Why the Treasury wants its bonds back Why the Treasury wants its bonds back http://www.federatedinvestors.com/mmdt/static/images/mmdt/mmdt-logo-amp.png http://www.federatedinvestors.com/mmdt/daf\images\insights\article\treasury-department-small.jpg May 15 2024 May 16 2024

Why the Treasury wants its bonds back

The U.S. Treasury’s plan to buy back some of its securities should have many benefits.

Published May 16 2024

Stock buybacks are a standard element of market behavior, as companies consolidate ownership, stabilize stock prices or sweeten financial ratios. The business practice of reconsolidating debt is similar. But the U.S. government? With no shareholders to please and Washington’s penchant for fiscal spending, the U.S. Treasury would be the last place you’d expect to see the repurchase of anything, save perhaps a Susan B. Anthony coin.

But that’s exactly what is happening at the end of the month, we—and the liquidity industry in general—welcome it.

Along with its quarterly refunding announcement on May 1, the U.S. Treasury Department announced details for a buyback program for Treasury securities. This announcement was not a surprise to market participants, as the Treasury had introduced the potential for a buyback program almost a year ago. Many OECD countries have debt buyback programs, and it’s not a new concept for Treasury either. lt last did so from 2000–02, when the federal government was actually in a surplus position. The fiscal picture is very different today, though, so why is Treasury making this move now?

Over the past decade, federal government debt outstanding has essentially doubled, rising from $17. 5 trillion in 2014 to $34.6 trillion as of April 30. The Treasury market remains deep and liquid. But the growing debt burden, an evolving market structure, the impact of regulations, and episodes of deteriorating market functioning in recent years has focused attention on identifying ways to make it resilient. The buyback program is one way Treasury Secretary Janet Yellen will address these concerns.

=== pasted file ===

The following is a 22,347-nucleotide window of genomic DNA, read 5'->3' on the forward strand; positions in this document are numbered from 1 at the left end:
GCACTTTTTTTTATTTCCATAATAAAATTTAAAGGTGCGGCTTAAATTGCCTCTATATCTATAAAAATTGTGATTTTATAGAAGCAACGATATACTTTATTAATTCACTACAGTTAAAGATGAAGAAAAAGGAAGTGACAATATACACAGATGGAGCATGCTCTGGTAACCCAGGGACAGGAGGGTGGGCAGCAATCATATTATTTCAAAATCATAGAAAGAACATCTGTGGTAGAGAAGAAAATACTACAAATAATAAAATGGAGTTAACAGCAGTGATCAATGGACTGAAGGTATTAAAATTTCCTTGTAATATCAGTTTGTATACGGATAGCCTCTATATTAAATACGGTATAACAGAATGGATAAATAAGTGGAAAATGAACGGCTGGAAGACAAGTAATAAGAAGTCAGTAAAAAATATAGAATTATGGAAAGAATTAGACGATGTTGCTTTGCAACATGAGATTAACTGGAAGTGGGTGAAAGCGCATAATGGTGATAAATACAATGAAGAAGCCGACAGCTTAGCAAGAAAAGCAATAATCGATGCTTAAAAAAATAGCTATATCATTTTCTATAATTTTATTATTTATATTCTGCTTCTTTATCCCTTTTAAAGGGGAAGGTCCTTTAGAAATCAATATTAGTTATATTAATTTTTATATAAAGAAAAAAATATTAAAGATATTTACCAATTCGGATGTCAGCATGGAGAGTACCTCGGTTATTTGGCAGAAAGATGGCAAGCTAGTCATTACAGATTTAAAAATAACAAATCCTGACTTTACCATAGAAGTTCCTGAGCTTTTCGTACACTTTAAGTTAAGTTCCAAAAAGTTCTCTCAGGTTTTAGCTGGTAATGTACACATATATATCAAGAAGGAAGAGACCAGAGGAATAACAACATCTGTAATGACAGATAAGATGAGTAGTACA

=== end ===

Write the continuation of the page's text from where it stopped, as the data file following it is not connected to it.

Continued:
Investors can buy U.S. securities through Treasury auctions, in what is known as primary issuance, and, of course, in the secondary market. The buyback plan targets the latter market, focusing on notes and bonds that have been outstanding for a while and are no longer the most recently issued security in a particular maturity range. These “off-the-run” Treasuries can trade with less liquidity than their current or “on-the-run” counterparts. By being a potential buyer of off-the-run securities, the Treasury Dept. will help to facilitate market making and provide liquidity support. These buybacks will start modestly, with Treasury offering to rehouse up to $2 billion in aggregate on a weekly basis across the Treasury yield curve. The plan should improve market functioning and liquidity during normal market environments. Officials have emphasized buybacks are not a tool to address periods of extreme market turmoil; that remains the purview of the Federal Reserve.

Treasury also plans on employing this process to aid its cash management, though it may not commence with these “cash management” buybacks for a while. The concept is to deploy an excess cash balance to buy back Treasury coupon-bearing securities with maturities between one month and two years. Treasury hopes this will mitigate the volatility in bill issuance that can occur when it reduces the magnitude of bill auctions because it is flush with cash, primarily on tax collection dates. These swings in bill issuance can be dramatic, and the new operations should diminish that arc and assuage market participants.

In recent years, the official sector has considered numerous proposals, and even enacted some, to enhance the resiliency of the Treasury market, with varying degrees of effectiveness. We think Treasury’s new approach has a good chance to succeed where others did not and make a positive contribution to the liquidity of this critical market.

Tags Markets/Economy . Liquidity . Fixed Income . Equity . Inflation .

Views are as of the date above and are subject to change based on market conditions and other factors. These views should not be construed as a recommendation for any specific security or sector.

Issued and approved by Federated Investment Management Company